Nevertheless the prayer mat often comes to one’s aid by wishing West to have any doubleton which includes the 10. Now on leading low to the jack, it matters not a jot what West plays : the 10 will be pinned by the jack on the finesse coming back through East.
This hand is so instructive in three ways : how bold bidding can pay rich dividends, precise reading the opponents’ hands,and maximizing the trick potential of a suit by devising a plan based on the specific location of a critical card ( which in this case was the 10 of clubs ).
A lesson I shall remember for future reference.

Bobby WolffNovember 17th, 2012 at 1:06 pm

Hi Michael,

Yes it was a blotting or a smothering play, but made possible with an original intra-finesse.

The eventual execution of an intra-finesse start may be called whatever one wants, whether blotting, smothering or maybe even smashing, but the complete play will forever be thought of as an intra-finesse, I believe originally thought of by Gabriel Chagas of Brazil as a Bols Tip 35+ years ago.

Bobby WolffNovember 17th, 2012 at 1:28 pm


For those numerate players who are ruled by numbers (counting) rather than which opponent has what high cards, I will offer the following:

1. The priority goes first to how many of the key suit each of the two opponents have. In today’s hand, when West showed up with the length in diamonds together with the other bidding clues, it should be determined that West would be more likely to have in clubs, the 2 and East, therefore, to have 3.

Consequently the intra-finesse is called for since either Q10 doubleton or K10 doubleton is more likely than is KQ doubleton, so presto-magico the intra-finesse first and then the squashing of the ten comes at the death.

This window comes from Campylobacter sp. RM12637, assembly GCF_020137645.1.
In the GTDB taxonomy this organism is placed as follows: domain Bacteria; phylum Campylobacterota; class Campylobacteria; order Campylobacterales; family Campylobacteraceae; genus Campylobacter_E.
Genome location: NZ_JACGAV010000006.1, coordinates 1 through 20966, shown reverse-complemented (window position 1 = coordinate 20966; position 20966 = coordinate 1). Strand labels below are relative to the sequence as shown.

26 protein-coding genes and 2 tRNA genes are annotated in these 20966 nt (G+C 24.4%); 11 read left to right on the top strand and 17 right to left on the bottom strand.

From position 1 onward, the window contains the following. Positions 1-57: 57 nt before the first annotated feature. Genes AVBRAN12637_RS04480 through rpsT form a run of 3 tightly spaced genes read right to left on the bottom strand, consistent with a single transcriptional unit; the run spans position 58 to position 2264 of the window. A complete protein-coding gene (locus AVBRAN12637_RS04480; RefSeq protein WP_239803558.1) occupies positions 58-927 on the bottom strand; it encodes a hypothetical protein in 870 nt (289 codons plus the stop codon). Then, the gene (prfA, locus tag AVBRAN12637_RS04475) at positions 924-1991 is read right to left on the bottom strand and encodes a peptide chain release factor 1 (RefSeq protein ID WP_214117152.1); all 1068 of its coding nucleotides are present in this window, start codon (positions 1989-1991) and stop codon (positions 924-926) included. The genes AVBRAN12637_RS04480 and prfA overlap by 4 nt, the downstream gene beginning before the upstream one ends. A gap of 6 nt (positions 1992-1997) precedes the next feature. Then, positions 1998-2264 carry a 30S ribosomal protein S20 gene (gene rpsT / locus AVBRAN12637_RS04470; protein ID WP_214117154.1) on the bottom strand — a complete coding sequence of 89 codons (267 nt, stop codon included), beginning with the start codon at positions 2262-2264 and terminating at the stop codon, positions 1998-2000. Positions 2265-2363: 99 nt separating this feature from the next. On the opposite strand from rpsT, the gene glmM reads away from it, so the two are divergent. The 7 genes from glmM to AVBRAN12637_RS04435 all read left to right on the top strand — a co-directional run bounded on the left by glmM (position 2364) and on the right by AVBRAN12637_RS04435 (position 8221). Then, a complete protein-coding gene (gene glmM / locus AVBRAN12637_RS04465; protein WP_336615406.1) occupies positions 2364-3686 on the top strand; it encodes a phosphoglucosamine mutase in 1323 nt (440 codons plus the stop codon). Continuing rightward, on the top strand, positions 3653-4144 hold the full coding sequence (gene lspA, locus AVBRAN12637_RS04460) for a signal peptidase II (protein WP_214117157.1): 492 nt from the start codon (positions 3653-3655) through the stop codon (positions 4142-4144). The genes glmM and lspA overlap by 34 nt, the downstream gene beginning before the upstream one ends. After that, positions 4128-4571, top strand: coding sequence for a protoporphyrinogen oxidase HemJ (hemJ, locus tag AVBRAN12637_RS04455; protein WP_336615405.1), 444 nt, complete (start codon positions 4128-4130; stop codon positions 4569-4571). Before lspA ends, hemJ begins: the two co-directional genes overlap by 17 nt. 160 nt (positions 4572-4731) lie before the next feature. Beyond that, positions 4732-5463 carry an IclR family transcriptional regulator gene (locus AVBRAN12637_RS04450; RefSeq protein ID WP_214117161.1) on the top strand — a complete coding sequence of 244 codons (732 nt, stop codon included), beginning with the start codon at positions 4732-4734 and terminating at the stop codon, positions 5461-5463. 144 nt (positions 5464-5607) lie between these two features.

2. Percentage plays, based on either actual or more likely, inferential counts of the two opponents hands are guides, but not guarantees and then add in the probability that the special combination of cards is not available on the particular hand is very commonplace, but that reality does not detract from a player using his bridge brain in order to choose the most likely chance for success.

You, my dear friend, always accept what is suggested in the most positive terms and that is only one reason I always enjoy hearing your take on the subject.

jim2November 17th, 2012 at 4:46 pm

Michael Beyrouti – Preach!


John Howard GibsonNovember 17th, 2012 at 8:56 pm

HBJ : My point is that even if West has 10x in clubs, leading low towards the jack works.
West will play low , declarer sticks in the 9 from dummy, East taking the trick with the queen.
Then back in dummy with a diamond…….now the jack of clubs smother play comes into its own.

Bobby WolffNovember 18th, 2012 at 1:36 am

But what if the rascal West played the ten from honor ten, might you misguess this holding and finesse into his blank honor. or for that matter are you willing once West plays a low card, you then lose to an honor when you intrafinesse the eight, but what if East was dealt the doubleton KQ you now need to not lead the jack from dummy.

Is it interesting?, yes, is it clear?, no, is it worth discussing?, I think so. Does restricted choice come into play? Probably since when East wins with one honor, restricted choice would say that it is 2 to 1 that he does not have both, therefore suggesting playing the ace from hand if the ten is played by west with
any doubleton holding including the ten.